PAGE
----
He and Deane Dolben, CAPS, went to the June conference in Las Vegas, Beaton says. “It was my first NAA event and my leadership at NAA naturally evolved from there.”
After serving as the 2001 President of RHA, Beaton took a more active role in NAA during Dolben’s 2004 Chairmanship. In the following years, he served as a Board Member for the Budget & Finance Committee, Governance Task Force, Education Committee and as Chairman of the Communications Advisory Board.
However, Beaton says his big break came in 2010 when Marc Rosenwasser, CAPS, asked him to chair the 2010 NAA Education Conference & Exposition.
“It was the biggest opportunity I’d been given,” Beaton says. “I’ll be forever grateful to Marc for enabling me to show what I could do.”
What Beaton could do, NAA soon discovered, was lead a team.
“Tom is the type of leader who brings you along rather than pushes you along,” says John Lafferty, Executive Director of RHA. “You always have a clear sense of where he is headed and why, and how being on board with that direction makes a lot of sense. The hallmarks of his leadership style are a high level of integrity, an expectation of excellence and collegial style that brings people together.”
Adds Wollinger, “Tom brings a great appreciation for this organization and is incredibly passionate about NAA, what it is, and what it can be.”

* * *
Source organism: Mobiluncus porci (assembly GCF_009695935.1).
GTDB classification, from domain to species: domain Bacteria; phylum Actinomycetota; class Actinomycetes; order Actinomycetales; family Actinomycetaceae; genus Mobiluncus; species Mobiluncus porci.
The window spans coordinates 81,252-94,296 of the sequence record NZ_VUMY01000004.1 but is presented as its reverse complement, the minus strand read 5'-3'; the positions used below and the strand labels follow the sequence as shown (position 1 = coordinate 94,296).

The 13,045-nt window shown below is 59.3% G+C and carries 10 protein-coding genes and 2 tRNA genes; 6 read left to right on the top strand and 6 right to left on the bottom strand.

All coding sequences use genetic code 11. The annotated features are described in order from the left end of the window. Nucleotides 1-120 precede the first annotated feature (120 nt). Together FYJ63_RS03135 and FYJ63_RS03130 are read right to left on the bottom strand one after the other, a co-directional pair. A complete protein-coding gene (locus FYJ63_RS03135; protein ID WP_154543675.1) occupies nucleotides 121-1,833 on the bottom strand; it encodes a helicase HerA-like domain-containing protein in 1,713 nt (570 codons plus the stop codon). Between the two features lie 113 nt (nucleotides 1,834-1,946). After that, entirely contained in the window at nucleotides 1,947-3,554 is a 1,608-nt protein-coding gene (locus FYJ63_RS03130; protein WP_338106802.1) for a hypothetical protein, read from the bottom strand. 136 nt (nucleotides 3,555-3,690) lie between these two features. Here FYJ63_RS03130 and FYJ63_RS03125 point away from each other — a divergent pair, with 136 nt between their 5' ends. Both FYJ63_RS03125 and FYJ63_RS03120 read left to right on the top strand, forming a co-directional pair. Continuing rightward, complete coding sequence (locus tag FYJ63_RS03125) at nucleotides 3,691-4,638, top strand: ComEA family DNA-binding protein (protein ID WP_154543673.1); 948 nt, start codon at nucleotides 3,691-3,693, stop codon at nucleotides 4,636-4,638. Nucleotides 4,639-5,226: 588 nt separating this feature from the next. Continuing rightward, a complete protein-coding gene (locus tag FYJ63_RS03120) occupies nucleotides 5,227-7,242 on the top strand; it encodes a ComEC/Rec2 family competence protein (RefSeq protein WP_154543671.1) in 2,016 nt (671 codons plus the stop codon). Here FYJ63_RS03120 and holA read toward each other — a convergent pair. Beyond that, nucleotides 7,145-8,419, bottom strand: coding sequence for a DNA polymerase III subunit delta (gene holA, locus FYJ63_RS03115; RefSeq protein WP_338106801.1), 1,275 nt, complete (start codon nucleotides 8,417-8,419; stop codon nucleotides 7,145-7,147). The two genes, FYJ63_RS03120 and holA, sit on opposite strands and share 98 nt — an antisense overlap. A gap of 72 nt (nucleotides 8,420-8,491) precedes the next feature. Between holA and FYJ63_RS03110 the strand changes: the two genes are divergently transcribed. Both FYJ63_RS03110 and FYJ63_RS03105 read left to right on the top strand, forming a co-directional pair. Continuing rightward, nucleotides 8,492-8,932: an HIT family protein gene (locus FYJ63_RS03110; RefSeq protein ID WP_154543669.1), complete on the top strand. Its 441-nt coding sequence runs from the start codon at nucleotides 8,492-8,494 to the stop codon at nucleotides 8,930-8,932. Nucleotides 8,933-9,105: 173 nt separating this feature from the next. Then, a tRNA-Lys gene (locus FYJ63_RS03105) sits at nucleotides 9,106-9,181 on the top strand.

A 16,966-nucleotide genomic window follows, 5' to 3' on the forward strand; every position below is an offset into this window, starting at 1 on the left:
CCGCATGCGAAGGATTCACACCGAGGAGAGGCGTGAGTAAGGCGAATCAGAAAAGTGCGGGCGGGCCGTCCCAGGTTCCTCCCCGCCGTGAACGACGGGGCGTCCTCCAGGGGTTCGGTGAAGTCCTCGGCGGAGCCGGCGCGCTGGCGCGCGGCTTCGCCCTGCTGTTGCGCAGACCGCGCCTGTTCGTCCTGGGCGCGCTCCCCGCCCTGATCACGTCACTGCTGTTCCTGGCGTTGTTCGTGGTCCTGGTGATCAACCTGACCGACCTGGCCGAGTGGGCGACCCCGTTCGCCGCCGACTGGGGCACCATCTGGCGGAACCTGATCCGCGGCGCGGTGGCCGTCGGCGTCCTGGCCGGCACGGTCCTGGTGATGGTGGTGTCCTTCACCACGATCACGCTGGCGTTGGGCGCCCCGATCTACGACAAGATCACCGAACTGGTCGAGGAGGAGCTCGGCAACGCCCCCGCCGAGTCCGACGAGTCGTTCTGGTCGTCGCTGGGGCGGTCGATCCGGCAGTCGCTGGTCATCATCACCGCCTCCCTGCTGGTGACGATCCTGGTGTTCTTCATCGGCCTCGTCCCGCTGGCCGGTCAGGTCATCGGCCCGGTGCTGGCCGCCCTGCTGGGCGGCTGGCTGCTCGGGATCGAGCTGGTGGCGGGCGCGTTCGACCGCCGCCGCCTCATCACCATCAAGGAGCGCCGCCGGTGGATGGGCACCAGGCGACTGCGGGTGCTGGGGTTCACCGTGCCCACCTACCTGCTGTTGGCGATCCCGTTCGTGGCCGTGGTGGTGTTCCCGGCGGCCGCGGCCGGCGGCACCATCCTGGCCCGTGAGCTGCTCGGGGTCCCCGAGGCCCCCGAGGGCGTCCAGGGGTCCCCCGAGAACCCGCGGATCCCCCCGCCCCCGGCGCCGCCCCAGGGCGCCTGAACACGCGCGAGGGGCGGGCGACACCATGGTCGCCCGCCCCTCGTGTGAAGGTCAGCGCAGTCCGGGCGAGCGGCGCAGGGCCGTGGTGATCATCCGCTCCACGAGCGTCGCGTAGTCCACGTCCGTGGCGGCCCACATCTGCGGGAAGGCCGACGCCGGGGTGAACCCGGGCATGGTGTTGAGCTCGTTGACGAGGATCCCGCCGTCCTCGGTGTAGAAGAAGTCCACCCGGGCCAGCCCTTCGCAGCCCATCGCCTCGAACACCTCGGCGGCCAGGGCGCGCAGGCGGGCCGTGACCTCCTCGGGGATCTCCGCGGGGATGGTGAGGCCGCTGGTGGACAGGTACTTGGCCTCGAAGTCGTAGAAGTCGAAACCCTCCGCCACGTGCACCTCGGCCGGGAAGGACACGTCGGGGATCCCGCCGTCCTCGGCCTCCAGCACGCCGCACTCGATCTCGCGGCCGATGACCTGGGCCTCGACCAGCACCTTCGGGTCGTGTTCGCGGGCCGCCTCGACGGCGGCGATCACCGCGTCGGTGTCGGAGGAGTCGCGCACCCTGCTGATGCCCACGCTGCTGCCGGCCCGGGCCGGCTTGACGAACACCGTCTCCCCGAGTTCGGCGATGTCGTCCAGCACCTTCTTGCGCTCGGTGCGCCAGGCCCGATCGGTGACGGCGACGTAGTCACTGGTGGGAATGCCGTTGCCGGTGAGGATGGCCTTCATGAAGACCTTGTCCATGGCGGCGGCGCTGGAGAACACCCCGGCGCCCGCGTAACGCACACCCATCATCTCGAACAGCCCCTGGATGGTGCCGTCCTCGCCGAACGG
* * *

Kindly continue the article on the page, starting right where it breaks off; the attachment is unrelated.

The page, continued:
Under Beaton’s guidance, NAA made significant and well-received changes to its premier conference, eliminating the Saturday tradeshow and Saturday night party, and creating an Executive Forum—which invited top industry executives nationwide.
“We listened to the members and volunteers, built a consensus and executed our plan,” Beaton says.
When Beaton says he enjoys everything about his career, he means everything.
“I don’t even have a problem with budgeting,” he admits. “I like it all. I have an idea of what I’m going to accomplish and I usually do it, but there’s always something that comes up with marketing or maintenance or people. There’s no normal day and the best part is that it’s always changing.”
With 12,500 units throughout the Northeast and Mid-Atlantic, Beaton spends approximately 25 percent of his time walking Dolben’s properties. The remainder of his work week is spent in the office, often soliciting new third-party business.